North Carolina site stops J & J shots after side effects

Lalaig, NC (AP) — Health officials in North Carolina administer Johnson & Johnson doses at Raleigh’s mass vaccination site and Hillsboro and Chapel Hill clinics after at least 26 people have experienced side effects such as fainting. Said it stopped.

Four people have been taken to hospital for further testing and state and federal health authorities are considering the issue.

The US Centers for Disease Control and Prevention is reviewing reports of side effects in North Carolina and three other states, but noted that reactions such as fainting are not uncommon after someone has been vaccinated. According to local health officials, all those brought to the hospital are expected to recover.

“Currently, we are working with NC DHHS (State Department of Health and Human Services) and the CDC to further assess the situation and ensure that everyone is confident in the continued safety of the vaccine business.” Said Kim McDonald’s statement. Medical Director of Wake County Human Services.

Wake County announced Thursday night that it had stopped taking Johnson & Johnson at the PNC Arena after 18 of the more than 2,300 vaccinated people experienced side effects.

The decision to discontinue the J & J vaccine at PNC Arena was made with a reservation within 2 hours. People on the scene were then allowed to be vaccinated with Pfizer vaccine or to rescheduling existing J & Js.

Two clinics, Hillsboro and Chapel Hill, also chose to stop offering the Johnson & Johnson vaccine and reschedule 350 appointments for those set to receive single-dose J & J shots on Friday. doing.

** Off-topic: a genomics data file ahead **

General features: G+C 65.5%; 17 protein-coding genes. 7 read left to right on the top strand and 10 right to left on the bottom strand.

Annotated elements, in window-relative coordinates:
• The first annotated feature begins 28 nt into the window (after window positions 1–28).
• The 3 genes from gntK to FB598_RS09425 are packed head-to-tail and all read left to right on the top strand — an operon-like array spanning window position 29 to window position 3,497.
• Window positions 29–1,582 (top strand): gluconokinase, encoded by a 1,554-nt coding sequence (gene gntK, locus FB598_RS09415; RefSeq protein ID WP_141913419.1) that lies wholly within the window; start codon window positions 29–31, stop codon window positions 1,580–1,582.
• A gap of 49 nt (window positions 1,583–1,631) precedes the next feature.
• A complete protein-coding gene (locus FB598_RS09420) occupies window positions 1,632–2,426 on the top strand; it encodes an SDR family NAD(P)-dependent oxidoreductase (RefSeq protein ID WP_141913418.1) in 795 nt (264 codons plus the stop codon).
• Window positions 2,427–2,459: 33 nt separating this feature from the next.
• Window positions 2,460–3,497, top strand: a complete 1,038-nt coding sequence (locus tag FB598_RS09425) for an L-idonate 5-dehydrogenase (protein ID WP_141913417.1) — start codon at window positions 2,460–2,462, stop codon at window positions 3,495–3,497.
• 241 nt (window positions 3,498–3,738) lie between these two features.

In Colorado on Wednesday, 11 people saw side effects after receiving a J & J shot. Two of those individuals were taken to the hospital.

CDC spokeswoman Kristen Nordland said he was aware of the side effects of some people vaccinated in Iowa, Colorado, Georgia and North Carolina. These reactions include dizziness, lightheadedness, fainting, and rapid breathing.

She said the CDC is working with state and local authorities to assess the issue, conducting vaccine lot analysis and finding no reason for concern. The CDC has not instructed the health department to stop vaccination.

“The COVID-19 vaccine is safe and effective,” she said. “Many people have no side effects after COVID-19 vaccination, but some experience pain and swelling at the injection site, fever, chills, and headaches. These usually do not last long and your body builds protection. It’s a sign of what you’re doing. “

David Wohl, an infectious disease expert at UNC Health, who oversees the UNC vaccination site, said eight to 14 of the approximately 1,250 J & J vaccine recipients injected Thursday were fainted after receiving the shot. However, no one was taken to the hospital.

Due to the timing of the day when the side effects began to occur, Wohl said UNC Health had completed all the shots for those who booked on Thursday at the two sites.

His department is still working to analyze the cause of the problem, but he does not attribute most of the time to an allergic reaction to the vaccine.

“I’m worried that if as many people as we are fainting, we need to understand why,” Wohl said. “Everyone I’ve seen doesn’t really have a underlying medical history of concern, but many of them report previously fainted.”

Vaccine manufacturer Johnson & Johnson said in a statement: When we receive a report of an adverse event for an individual taking a drug or vaccine, we collect the necessary information and carefully evaluate the event. “

New York Associated Press writer Mike Stobbe contributed to this report.


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Anderson is a corps member of the Associated Press / US State Capitol News Initiative Report Report. Report for America is a non-profit national service program that places journalists in the local newsroom to report on unreported issues.